Do You Have Extra Money In Your 529 Account?

From experience and working with our clients, we know planning and saving for college can be difficult. It’s hard to know what the exact future values of tuition will be and what type of institution (private or public) your child will be going to down the line, which is why it’s always a good idea to work with a financial professional as it relates to education savings in order to talk through ideas and strategies. However, one question we get from many clients and individuals is what happens if I over fund and have extra money in my 529 plan? This is a great question, so let’s take a look at the options you have. 

With the rapid rate of rising inflation, college tuition and costs for both public and private institutions have been skyrocketing, and who knows where they will continue to go. Obviously, every family has a different need and approach to college so this scenario will not apply to all or even most; however, for those who end up with more than their family needs in their 529 account (whether a child gets a scholarship, decides college isn’t for them, or any other reason), there are a few things you can do. 

The first thing many individuals do not know is that you can use 529 money for other educational expenses and purposes, including fees, school supplies, technology, and room and board, as long as it lies within the limits. For more information and details on what additional expenses 529 money covers, head to the IRS website for more. Additionally, a newer item that 529 money can be used for is K-12 tuition at a private, public, or religious school, up to a total of $10,000 per year from all of the designated beneficiaries 529s, which is something that may apply to your family needs. 

Another attractive option for extra funds in your 529 account is the fact that 529 accounts can be transferred from one beneficiary to another eligible member of the family, so if you have extra funds in a 529 for an older child, those funds can be transferred to a 529 for a younger one as well. Additionally, another change to the IRS code for 529s is that you can now rollover funds to an ABLE account for the same beneficiary or family member. 529 funds can also be used to pay off qualified student loans for a beneficiary or sibling up to $10,000 per borrower. Next, another option is to let the funds within the 529 plan grow and remain there with the intention to use it later down the line. As you can see, 529 plans are very flexible and are meant to be advantageous to helping you and your family pay for education expenses for future generations.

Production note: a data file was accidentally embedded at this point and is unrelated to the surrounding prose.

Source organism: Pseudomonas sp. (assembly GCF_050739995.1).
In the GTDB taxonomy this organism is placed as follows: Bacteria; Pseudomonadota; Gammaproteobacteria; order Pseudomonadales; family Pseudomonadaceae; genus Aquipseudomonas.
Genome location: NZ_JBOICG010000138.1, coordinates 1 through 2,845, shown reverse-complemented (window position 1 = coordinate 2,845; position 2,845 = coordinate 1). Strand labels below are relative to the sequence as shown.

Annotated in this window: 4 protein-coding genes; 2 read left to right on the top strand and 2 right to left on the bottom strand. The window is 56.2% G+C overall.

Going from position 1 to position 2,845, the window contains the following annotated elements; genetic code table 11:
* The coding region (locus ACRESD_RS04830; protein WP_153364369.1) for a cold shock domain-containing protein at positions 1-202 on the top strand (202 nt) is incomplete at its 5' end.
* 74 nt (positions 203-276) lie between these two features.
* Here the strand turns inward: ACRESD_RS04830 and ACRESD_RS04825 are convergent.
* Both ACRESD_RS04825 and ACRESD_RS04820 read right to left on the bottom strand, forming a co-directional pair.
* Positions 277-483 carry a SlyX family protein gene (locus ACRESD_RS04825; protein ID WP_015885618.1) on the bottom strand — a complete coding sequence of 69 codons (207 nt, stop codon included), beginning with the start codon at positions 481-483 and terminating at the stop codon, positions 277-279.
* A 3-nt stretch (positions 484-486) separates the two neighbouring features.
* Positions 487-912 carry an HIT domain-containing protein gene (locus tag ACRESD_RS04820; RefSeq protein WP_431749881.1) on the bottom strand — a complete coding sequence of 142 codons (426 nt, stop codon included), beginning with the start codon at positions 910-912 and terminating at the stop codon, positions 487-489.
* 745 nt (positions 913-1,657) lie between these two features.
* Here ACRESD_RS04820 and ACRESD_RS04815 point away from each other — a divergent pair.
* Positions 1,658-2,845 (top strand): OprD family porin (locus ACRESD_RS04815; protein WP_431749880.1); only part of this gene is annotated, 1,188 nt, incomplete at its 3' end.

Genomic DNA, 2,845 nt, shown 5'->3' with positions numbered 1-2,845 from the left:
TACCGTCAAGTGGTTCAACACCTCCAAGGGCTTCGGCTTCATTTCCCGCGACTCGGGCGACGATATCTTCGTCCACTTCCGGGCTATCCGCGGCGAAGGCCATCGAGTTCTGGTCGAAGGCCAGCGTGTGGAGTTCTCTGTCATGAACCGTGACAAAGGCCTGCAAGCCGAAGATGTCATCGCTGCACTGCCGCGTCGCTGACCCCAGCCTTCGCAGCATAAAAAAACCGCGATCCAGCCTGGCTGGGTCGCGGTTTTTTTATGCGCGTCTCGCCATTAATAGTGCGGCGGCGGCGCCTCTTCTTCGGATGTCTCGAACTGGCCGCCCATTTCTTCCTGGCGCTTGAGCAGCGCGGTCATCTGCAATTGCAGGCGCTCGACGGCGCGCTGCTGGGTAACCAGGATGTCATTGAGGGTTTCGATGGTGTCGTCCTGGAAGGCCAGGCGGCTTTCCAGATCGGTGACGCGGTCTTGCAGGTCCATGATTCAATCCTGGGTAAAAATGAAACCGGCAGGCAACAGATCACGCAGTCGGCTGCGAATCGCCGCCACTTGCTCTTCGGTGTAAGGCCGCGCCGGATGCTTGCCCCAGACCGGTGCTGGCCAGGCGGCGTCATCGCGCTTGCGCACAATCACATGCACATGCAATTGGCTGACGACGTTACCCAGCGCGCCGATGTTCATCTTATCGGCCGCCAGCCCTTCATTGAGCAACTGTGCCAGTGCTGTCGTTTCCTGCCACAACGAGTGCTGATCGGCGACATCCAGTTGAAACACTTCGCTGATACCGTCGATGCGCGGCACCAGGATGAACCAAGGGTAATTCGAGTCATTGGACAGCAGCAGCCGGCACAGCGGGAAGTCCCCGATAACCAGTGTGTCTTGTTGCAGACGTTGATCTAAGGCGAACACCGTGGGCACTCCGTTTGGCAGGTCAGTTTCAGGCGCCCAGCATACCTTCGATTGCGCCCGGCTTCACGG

Lastly, if you decide that you do not want to keep the funds within the 529 account or participate in any other options listed above, you can withdraw the funds and close your account; however, you will be subject to a tax penalty, so make sure you are aware of that tax consequence before doing so. 529s are a really great way to save and get started early on your child or grandchild’s education planning. For those of you who want to learn more about what 529s are and how they can be advantageous to you, check out our blog here. Additionally, if you are thinking about opening a 529 account and are looking for some guidance on how to get started, email us at or schedule a complimentary intro call here

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